The Catalan High Court ended the Covid curfew in Barcelona on Thursday, denying the government’s attempt to lower the incidence rate required to enforce the measure and extend the restriction in the region’s capital.
The Catalan government had petitioned the court to extend the curfews currently in place in 148 municipalities, lowering the incidence rate required to apply the measure from 400 cases per 100,000 in the past seven days to just 250 infections per 100,000. However, magistrates ruled the previous rate must be maintained, only authorizing extensions in 19 municipalities.
Catalonia’s capital, Barcelona, will now have its curfew lifted following the court’s ruling, although some restrictions, including limits on social gatherings and religious meetings, will remain in place.
Officials in Catalonia had reimposed the nightly curfew, running from 1am to 6am, back in July amid a steep increase in Covid infections fueled by the spread of the highly transmissible Delta variant. At the time, the court, which must approve any curfew, agreed that “very painful” epidemiological data showed that without restrictions the area would be left in “a bad place.”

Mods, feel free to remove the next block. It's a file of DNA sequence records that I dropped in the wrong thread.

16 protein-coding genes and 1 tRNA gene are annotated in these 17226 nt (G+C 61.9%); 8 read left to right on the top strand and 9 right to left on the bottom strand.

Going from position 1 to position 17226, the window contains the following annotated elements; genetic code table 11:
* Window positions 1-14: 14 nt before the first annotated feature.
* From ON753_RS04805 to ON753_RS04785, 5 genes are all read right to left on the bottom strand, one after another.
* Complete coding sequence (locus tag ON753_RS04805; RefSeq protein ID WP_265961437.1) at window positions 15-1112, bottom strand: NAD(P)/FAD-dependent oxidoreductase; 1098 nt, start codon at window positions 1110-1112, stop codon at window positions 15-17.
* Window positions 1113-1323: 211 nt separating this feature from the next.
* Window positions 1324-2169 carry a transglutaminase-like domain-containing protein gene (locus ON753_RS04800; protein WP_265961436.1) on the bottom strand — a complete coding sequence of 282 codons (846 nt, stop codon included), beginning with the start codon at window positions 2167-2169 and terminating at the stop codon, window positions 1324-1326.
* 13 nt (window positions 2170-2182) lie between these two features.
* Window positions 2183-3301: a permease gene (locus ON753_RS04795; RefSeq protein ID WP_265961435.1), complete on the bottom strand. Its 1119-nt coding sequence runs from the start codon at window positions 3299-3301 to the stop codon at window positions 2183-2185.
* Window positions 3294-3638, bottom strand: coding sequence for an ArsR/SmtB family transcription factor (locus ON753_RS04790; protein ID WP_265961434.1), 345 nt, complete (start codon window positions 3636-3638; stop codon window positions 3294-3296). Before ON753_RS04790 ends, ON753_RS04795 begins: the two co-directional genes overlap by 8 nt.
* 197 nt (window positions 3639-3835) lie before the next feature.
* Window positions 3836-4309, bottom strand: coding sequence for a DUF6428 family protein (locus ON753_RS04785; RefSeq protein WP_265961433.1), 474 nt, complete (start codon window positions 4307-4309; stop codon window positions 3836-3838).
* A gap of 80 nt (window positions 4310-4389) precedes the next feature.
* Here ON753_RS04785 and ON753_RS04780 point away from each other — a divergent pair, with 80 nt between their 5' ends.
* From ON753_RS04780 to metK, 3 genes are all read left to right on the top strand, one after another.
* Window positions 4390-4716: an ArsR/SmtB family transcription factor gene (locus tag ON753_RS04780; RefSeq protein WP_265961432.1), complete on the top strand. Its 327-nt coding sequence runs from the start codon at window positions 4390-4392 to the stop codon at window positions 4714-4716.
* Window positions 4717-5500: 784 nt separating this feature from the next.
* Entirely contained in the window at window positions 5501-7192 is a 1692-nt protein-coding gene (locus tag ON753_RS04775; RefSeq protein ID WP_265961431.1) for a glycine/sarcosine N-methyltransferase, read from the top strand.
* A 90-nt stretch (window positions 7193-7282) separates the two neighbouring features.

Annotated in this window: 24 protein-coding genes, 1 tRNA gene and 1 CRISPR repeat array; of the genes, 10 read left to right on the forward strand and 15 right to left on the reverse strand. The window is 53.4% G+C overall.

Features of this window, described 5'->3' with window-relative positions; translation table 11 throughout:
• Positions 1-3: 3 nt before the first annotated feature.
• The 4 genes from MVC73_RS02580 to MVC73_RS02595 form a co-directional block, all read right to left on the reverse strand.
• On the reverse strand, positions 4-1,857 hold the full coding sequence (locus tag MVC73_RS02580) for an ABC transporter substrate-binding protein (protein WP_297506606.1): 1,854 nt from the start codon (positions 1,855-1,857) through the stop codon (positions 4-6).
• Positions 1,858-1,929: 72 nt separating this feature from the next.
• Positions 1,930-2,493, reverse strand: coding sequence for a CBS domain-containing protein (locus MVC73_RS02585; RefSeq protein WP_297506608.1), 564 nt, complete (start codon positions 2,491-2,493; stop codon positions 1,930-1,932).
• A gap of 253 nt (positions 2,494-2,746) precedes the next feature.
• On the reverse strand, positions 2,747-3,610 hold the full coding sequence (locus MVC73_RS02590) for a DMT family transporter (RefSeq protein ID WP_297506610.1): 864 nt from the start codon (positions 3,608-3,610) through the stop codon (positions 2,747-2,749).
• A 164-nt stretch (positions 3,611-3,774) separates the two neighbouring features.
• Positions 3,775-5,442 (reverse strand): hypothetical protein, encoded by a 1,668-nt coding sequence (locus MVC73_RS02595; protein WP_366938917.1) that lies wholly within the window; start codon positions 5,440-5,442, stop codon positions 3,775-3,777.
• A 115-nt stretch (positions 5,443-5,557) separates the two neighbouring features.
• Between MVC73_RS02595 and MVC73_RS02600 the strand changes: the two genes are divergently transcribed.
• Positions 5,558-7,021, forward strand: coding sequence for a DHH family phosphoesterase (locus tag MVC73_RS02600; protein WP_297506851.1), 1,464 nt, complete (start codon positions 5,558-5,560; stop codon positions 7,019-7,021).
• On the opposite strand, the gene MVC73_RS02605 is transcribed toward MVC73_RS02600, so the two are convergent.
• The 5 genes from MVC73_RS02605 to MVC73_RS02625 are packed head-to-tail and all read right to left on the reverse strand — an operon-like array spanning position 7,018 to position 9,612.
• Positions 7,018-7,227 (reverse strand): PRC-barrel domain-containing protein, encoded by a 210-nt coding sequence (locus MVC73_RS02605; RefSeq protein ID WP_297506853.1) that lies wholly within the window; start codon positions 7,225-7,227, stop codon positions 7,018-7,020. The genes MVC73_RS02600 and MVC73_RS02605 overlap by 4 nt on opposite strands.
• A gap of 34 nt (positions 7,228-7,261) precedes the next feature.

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Since the pandemic began, 878,507 confirmed cases of Covid have been identified in Catalonia, with 23,161 fatalities from the virus. The number of weekly infections reported has continued to fall since the start of August, with the past seven day figure, ending on August 15, showing only 11,588 new infections in the region.
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